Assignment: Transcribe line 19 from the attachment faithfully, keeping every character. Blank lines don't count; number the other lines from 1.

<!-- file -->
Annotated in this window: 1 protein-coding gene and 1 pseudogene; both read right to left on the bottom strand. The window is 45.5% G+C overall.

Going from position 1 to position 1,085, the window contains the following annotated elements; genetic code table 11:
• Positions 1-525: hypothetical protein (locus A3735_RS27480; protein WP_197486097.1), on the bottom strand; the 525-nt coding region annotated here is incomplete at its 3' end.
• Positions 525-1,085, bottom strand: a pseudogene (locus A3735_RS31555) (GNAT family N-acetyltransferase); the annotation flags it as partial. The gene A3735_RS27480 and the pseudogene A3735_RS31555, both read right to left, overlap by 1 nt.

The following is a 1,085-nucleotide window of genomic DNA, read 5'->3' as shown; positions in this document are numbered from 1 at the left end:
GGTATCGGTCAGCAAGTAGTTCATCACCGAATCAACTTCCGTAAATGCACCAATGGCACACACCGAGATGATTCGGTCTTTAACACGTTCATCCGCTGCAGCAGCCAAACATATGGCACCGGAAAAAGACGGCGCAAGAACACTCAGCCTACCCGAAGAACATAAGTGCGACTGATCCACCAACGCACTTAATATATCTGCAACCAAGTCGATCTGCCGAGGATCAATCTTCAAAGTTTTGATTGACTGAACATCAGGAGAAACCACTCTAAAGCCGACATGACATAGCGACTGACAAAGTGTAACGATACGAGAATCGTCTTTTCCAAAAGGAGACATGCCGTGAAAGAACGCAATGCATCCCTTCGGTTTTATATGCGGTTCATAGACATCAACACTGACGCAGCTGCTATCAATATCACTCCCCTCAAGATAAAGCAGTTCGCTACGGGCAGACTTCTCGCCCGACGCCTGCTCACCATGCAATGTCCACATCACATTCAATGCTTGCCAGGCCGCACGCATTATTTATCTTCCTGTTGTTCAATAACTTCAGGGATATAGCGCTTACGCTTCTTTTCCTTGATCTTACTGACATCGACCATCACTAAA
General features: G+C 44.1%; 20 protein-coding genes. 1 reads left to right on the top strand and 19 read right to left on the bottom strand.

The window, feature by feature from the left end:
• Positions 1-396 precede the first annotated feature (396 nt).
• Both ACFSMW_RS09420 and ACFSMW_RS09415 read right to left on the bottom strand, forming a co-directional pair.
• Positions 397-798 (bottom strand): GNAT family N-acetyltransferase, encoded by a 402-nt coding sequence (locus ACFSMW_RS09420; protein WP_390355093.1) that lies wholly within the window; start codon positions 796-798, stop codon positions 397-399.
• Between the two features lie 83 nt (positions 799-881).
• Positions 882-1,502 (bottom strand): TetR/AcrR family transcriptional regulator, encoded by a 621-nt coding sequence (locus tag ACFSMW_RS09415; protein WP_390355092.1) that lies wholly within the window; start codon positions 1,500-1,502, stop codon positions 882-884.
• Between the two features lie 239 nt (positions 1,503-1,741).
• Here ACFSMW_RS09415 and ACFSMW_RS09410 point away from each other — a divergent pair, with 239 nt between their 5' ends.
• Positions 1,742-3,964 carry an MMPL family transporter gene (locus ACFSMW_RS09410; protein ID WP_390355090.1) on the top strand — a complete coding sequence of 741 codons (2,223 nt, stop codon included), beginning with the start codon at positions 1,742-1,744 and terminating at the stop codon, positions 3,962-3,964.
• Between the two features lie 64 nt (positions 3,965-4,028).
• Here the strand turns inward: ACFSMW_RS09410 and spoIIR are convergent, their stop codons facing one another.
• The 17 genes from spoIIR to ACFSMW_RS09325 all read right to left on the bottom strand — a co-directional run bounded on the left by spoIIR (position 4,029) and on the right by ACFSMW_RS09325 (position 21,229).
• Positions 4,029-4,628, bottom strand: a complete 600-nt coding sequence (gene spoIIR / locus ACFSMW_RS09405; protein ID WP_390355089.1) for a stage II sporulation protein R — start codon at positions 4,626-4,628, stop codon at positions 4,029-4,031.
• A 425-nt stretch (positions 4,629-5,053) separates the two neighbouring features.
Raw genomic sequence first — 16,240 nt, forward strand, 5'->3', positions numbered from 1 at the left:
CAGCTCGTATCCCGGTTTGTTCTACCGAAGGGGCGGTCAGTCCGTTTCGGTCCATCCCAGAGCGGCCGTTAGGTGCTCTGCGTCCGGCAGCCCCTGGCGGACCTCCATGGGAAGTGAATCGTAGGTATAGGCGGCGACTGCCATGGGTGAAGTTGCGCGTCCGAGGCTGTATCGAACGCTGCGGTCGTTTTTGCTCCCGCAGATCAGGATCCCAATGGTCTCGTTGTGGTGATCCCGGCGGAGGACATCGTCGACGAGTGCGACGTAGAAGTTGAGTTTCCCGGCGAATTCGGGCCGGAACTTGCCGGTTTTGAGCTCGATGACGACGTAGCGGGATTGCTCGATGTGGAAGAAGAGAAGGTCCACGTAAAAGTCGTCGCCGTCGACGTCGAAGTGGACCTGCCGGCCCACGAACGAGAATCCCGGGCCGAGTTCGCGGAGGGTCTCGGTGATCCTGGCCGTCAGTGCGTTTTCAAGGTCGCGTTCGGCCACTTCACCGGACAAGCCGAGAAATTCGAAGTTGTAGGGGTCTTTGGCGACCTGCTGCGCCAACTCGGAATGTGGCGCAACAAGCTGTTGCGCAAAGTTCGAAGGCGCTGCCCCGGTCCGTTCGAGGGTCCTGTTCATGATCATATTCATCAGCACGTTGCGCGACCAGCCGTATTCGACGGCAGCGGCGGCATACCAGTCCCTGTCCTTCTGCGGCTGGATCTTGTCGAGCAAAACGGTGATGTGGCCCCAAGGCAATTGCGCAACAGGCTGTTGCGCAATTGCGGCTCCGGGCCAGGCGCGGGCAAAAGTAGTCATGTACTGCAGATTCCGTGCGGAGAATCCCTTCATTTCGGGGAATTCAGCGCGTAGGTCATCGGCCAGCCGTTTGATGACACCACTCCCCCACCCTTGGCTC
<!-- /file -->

• The 17 genes from spoIIR to ACFSMW_RS09325 all read right to left on the bottom strand — a co-directional run bounded on the left by spoIIR (position 4,029) and on the right by ACFSMW_RS09325 (position 21,229).